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Photographers: Creating Big Prints

Squall.Leonhart

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I've got a few shots of the city around here that I'd like to print out and mount. Have any of you done big sized prints before? I'm thinking of something thats about 6-7' in width and about 4' in height. What else in involved? How much did you pay for a big print?
 

milosz

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At those sizes you don't need 300dpi, it's all about proper viewing distance. But images taken with your average compact digi-cam probably aren't going to cut it.

Your best bet is to find a professional photo lab in your area, take your files in on a thumb drive, tell them where you want to hang these images and how close people will be getting, and see what they can do for you.
 

Squall.Leonhart

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Originally Posted by milosz
At those sizes you don't need 300dpi, it's all about proper viewing distance. But images taken with your average compact digi-cam probably aren't going to cut it.

Your best bet is to find a professional photo lab in your area, take your files in on a thumb drive, tell them where you want to hang these images and how close people will be getting, and see what they can do for you.


Well, the prints will probably end mounted on wood than hung up higher on a wall, so not THAT close. They were taken in RAW format with my Nikon D80.
 

ghulkhan

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I am currently working for a photo lab. It is pretty much just black and white film work and uses more traditional means of printing using enlargers (non-digital). But digital work is done as well. It is quite pricey but the work is very very good. One of the best photo labs around... www.mvlabs.com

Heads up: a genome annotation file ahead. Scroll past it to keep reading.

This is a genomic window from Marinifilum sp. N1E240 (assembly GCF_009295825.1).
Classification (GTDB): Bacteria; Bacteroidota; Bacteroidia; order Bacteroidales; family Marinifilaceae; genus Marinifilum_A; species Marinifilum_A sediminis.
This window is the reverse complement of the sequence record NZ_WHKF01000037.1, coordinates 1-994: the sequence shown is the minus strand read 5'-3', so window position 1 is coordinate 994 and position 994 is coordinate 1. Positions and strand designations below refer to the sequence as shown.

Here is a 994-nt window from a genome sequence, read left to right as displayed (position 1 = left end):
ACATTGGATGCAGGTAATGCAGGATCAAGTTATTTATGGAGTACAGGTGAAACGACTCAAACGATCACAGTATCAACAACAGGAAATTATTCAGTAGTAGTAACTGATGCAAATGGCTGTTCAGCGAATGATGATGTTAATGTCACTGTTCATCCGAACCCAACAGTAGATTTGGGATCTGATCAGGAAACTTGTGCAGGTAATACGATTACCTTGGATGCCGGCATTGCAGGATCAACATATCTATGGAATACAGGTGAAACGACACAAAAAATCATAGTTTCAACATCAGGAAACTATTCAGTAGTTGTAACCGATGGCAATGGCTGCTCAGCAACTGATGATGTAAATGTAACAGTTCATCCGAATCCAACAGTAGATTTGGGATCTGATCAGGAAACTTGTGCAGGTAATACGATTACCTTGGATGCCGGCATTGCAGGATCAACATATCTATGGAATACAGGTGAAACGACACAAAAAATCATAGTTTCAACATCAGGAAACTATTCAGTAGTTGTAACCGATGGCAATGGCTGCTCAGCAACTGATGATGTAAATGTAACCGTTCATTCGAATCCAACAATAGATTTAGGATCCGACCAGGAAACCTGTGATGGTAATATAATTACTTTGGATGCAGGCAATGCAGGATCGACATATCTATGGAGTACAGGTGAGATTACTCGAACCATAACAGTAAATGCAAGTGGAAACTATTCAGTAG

Crane's

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As mentioned above find a good lab that has the OMG huge dollar photo printers. Just keep in mind the printers will resample your photo so technically what you shot is not what you'll see though I doubt you'll see this when looking at your print. I routinely have my pics printed at 12 by 18 inches or 2 foot by 3 foot at 400 dpi and so far the results are just fine.
 

celery

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I used to have my work printed at 20x30 regularly and had it done via online for fairly cheap.

These guys are who I used and most highly recommend: http://www.elcocolor.com/poster_special.htm

Lustre > Glossy imo (as proper museum grade glass will make up for the lack of gloss).
Also, read the FAQ first as it will mention your prints should be at 254 dpi for optimal results. They use Fuji Crystal paper (which is fantastic).

Whatever work you do, make sure your final dimensions at 100% in your photo editing program are 20x30 (even if you put 4 pictures on one sheet), this way their machine won't try to scale your pictures and they will print out as you want them.

Yes, it is full bleed, but for the sake of framing, it's smart to leave some border.
 

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